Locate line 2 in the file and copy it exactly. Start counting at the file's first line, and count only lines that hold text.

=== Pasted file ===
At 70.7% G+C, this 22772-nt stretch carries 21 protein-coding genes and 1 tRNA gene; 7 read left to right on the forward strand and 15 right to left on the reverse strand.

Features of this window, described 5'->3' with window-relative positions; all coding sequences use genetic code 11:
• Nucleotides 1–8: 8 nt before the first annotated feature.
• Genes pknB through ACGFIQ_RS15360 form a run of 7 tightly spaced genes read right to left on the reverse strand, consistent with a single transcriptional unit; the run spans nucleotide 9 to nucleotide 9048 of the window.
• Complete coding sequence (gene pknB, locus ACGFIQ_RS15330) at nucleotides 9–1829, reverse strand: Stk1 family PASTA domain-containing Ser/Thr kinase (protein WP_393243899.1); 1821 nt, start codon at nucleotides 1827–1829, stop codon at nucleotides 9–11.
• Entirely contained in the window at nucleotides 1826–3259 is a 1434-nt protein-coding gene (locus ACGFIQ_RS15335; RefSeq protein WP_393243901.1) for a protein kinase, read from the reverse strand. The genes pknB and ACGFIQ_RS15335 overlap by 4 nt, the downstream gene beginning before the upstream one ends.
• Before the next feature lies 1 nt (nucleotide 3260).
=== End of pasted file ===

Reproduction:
Features of this window, described 5'->3' with window-relative positions; all coding sequences use genetic code 11: